Gov. Chris Christie said Wednesday that tourism hit a record level in 2012 and accounted for nearly $40 billion, up from $38 billion in 2011. The 2012 figure was the highest since the annual record-keeping began. Also, about 82.5 million visitors came to New Jersey last year, an increase of nearly 5 percent over 2011 levels.
"That's even more amazing in light of the storm we had on Oct. 29," Christie said.
Fortunately for the state, the storm hit in the fall after the summer tourism season had ended. Many tourism-related businesses and shore communities said nice weather during the summer led to a good season through Labor Day weekend.
Unfortunately, the storm left New Jersey with many damaged tourist destinations, including the Jersey Shore, and the need to rebuild. Tourism is New Jersey's third-largest industry, after pharmaceuticals and chemicals.
New Jersey's travel and tourism industry directly supports 318,560 jobs, a 2 percent increase over 2011 and the largest single year percentage increase over the last six years. When combined with indirect jobs, the total exceeds 500,000 jobs, or 10 percent of all New Jersey jobs, Christie said.
Other details from the annual tourism report include: -Tourism generated $34.7 billion of state gross domestic product in 2012, or 7 percent of the entire state economy.
-Including direct and indirect impacts, tourism generated $4.5 billion in state and local taxes and $5.1 billion in federal taxes last year.
-Hotel room demand grew 5.8 percent last year.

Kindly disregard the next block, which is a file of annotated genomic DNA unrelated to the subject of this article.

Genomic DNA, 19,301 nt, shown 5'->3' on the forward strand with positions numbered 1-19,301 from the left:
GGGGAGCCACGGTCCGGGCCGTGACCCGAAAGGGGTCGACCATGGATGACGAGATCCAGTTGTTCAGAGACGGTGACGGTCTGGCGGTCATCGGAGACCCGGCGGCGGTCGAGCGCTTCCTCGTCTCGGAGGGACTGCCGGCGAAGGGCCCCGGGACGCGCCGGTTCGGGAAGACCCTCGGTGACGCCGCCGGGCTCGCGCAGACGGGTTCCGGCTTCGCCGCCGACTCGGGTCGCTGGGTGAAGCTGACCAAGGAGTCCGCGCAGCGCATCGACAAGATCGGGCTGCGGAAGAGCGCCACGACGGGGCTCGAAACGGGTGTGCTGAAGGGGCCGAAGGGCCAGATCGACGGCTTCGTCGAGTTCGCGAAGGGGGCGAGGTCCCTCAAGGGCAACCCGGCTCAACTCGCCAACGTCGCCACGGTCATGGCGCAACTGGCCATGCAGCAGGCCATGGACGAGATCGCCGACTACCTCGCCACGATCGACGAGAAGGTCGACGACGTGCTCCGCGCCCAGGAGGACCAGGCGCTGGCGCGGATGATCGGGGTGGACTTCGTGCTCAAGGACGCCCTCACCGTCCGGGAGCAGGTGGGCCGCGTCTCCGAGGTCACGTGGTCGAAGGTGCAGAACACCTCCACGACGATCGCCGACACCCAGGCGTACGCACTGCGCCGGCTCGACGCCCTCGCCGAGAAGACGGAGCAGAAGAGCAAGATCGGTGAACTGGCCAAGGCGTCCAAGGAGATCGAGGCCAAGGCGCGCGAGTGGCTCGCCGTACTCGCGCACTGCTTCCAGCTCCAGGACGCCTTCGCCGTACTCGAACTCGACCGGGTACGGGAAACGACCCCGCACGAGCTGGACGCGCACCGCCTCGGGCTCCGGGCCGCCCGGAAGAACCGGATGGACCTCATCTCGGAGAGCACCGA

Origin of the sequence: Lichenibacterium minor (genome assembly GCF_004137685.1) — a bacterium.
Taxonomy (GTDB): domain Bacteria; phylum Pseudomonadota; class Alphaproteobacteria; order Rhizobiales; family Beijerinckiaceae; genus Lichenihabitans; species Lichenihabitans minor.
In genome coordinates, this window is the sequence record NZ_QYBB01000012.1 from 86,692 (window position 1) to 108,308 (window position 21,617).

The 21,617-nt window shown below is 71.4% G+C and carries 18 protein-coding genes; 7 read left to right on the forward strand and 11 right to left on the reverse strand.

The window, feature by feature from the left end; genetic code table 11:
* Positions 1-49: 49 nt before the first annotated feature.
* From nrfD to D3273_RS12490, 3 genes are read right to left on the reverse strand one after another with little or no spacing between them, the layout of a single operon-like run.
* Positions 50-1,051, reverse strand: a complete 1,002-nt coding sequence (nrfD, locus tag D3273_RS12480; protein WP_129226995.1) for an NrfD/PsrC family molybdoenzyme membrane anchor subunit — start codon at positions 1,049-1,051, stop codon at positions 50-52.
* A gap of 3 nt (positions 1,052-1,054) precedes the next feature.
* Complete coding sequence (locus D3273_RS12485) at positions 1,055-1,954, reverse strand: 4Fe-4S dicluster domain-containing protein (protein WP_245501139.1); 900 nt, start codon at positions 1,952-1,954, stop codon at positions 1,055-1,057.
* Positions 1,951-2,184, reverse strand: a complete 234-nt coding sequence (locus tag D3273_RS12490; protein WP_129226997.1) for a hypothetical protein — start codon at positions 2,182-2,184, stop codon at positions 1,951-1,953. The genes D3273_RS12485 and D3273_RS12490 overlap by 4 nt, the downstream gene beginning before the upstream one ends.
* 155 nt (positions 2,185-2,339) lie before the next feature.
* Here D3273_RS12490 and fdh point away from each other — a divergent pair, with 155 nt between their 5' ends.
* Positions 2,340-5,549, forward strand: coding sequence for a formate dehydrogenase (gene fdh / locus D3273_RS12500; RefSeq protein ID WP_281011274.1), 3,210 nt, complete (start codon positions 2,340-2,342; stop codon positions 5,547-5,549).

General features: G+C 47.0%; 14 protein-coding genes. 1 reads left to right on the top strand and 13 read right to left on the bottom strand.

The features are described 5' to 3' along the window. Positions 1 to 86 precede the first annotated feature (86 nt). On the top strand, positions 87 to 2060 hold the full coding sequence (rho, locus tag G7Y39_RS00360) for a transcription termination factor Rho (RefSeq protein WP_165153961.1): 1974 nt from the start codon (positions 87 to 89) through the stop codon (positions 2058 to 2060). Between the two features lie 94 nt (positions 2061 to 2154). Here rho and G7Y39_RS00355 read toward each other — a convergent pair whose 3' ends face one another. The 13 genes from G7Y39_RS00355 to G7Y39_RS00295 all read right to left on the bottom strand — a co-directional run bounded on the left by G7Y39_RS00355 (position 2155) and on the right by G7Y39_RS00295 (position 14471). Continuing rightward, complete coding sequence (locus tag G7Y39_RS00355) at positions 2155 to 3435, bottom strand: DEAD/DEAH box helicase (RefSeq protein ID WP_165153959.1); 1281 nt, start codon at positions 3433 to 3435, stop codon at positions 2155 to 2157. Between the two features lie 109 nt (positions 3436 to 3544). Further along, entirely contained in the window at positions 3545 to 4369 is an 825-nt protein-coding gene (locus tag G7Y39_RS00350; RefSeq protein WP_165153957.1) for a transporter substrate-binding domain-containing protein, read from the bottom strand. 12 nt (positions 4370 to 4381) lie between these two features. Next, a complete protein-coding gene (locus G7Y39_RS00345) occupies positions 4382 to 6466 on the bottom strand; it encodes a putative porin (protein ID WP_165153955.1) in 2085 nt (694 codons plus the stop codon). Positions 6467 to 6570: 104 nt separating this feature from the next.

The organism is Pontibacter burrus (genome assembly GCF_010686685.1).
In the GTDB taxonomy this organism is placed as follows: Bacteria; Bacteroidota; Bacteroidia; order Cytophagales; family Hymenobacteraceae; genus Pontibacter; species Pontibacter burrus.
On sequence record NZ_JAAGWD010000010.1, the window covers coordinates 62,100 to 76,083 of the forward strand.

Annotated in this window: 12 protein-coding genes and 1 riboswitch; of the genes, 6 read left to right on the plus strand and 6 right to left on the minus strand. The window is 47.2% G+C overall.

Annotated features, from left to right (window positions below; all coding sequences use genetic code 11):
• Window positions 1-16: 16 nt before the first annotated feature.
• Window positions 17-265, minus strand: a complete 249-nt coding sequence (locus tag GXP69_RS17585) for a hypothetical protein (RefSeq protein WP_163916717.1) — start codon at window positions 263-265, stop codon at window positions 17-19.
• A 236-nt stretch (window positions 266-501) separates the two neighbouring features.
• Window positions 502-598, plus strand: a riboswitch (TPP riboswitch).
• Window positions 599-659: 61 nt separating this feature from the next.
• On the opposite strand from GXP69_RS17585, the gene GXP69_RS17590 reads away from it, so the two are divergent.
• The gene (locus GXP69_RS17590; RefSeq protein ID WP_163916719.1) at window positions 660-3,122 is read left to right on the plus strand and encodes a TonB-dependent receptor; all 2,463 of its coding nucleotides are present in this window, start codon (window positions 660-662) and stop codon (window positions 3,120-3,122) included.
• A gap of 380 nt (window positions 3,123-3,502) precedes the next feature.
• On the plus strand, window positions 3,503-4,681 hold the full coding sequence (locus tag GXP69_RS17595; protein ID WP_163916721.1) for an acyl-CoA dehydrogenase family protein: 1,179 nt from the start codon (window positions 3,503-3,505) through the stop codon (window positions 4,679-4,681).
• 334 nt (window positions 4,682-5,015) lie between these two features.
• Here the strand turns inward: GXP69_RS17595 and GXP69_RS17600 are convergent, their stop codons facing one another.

The state is planning a $25 million advertising campaign highlighting the slogan the Jersey shore "is open for business."
Christie said the shore is not a monolith, and parts of it fared much better than others.
"South of Long Beach Island, things are pretty much normal at the Jersey shore, and folks need to know that," he told a tourism conference in Atlantic City. "These communities are ready to go. They have rental communities and their businesses are ready to go."
Long Beach Island itself is in good shape for the summer.
Heading north into Ocean County and parts of Monmouth County is "more problematic," the governor said.
Boardwalks are being rebuilt in Belmar and Seaside Heights, but some spots will still have damage this summer.
"I've always said the Jersey shore will come back, but it will be different," he said. "There are places that will look and feel different. There's no way around that."
Christie said each of the storm-damaged boardwalks should be rebuilt and ready for use by Memorial Day weekend.